The Nikon Z 7II is a full-frame camera built around a 45.7-megapixel sensor and the Nikon Z lens mount. The backside-illuminated (BSI) CMOS sensor in the Z 7II is essentially the same as in the original Nikon Z 7. The sensor packs 45.7 effective megapixels into a 23.9x35.9mm area. Given the area of the sensor and the megapixel count, the pixel pitch (the distance from the center of one pixel to another) is 4.34 micrometers (µm or microns), with each pixel measuring 18.84 square microns. To understand the scale, 4.34 µm is roughly two-thirds the diameter of a healthy red blood cell. Photographically, a sensor like this, when used with the right lens and securely support- ed, can resolve the finest of details (see “Backside Illuminated Explained,” below, right). But this is not the camera I’d choose for situations where I regularly need to use very high ISOs. For that, in a full-frame (FX), I’d want a camera like the Z 6II, which has larger pixels.
High resolution can turn into mush when handholding a camera. So, like the Z 7 and the Z 6, the Z 7II puts the CMOS in a 5-axis vibration reducing mount that cancels movement in five directions (vertical, horizontal, roll, and opposite corner tilts). The German publication Foto Magazin tested various camera systems with different lenses and was surprised to find that, overall, with 70-200mm f/2.8 lenses, the Z 7II bested the other full-frame competitors (Canon EOS R5, Panasonic Lumix S1R, and Sony a9 II). Moreover, with the lens at 200mm, they got excellent results down to two-thirds of a second. That is a full seven stops below the shutter speed at which you’d expect an unstabilized lens and camera combination to yield sharp results (using the reciprocal of the focal length as the minimum shutter speed). Nikon claims a more conservative five-stop shake cancellation.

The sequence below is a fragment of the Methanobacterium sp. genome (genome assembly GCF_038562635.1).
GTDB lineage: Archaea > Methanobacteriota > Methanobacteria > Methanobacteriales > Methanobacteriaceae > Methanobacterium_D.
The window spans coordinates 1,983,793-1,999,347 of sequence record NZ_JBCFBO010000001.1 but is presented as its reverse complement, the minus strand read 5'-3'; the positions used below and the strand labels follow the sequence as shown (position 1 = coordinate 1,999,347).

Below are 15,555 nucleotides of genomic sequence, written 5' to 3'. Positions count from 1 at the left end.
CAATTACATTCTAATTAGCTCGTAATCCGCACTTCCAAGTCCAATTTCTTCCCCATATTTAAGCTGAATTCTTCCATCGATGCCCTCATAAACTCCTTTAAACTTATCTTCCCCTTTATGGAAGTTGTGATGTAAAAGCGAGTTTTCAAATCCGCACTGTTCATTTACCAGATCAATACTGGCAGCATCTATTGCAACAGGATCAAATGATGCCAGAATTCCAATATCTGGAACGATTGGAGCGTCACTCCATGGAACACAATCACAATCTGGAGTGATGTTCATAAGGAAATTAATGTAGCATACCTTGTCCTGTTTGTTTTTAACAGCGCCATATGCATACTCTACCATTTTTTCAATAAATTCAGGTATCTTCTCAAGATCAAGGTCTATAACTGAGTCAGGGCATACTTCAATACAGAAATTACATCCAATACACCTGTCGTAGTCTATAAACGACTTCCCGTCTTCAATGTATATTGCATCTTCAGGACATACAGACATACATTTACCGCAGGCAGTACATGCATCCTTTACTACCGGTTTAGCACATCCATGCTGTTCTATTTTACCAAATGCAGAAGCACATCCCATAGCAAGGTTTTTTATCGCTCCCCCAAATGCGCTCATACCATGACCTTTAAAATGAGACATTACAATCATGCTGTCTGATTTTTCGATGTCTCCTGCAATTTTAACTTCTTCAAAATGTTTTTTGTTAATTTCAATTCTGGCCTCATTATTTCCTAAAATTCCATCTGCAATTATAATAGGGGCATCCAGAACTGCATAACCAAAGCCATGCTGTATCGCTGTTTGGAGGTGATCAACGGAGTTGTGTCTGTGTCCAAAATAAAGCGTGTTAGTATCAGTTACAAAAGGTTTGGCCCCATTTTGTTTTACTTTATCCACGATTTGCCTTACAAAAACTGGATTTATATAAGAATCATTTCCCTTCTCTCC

When Roger Cicala wrote up Lensrentals’ teardown of the Z 7, he noted the robust build of its in-body image stabilization. In fact, he uses “robust” often to describe the build quality, general construction, and weather- sealing of the Z 7. However, the full effect of the five-axis stabilization comes into play with Nikkor Z lenses. With adapted F-mount lenses, the IBIS system works on only three axes of motion. This is the case whether the lenses have a built-in stabilization system or not, including lenses mounted with the Nikon FTZ and other adapters.
Dual Nikon Expeed 6 processors provide the computational power for analog to digital conversion, the necessary initial image processing steps, audio processing, autofocus, and metering. Capture formats include raw format NEF, 8-bit TIFF, and JPEG still images, as well as video at 4K and 1080p resolutions at various frame rates.
Internally, the Z 7II uses three types of media: CFExpress Type B or XQD in the primary slot and SD media in the second slot. An external recorder can be connected to the HDMI port for recording higher-quality video. The two media slots allow for different recording methods: in-camera duplication, overflow, or to separate the image formats.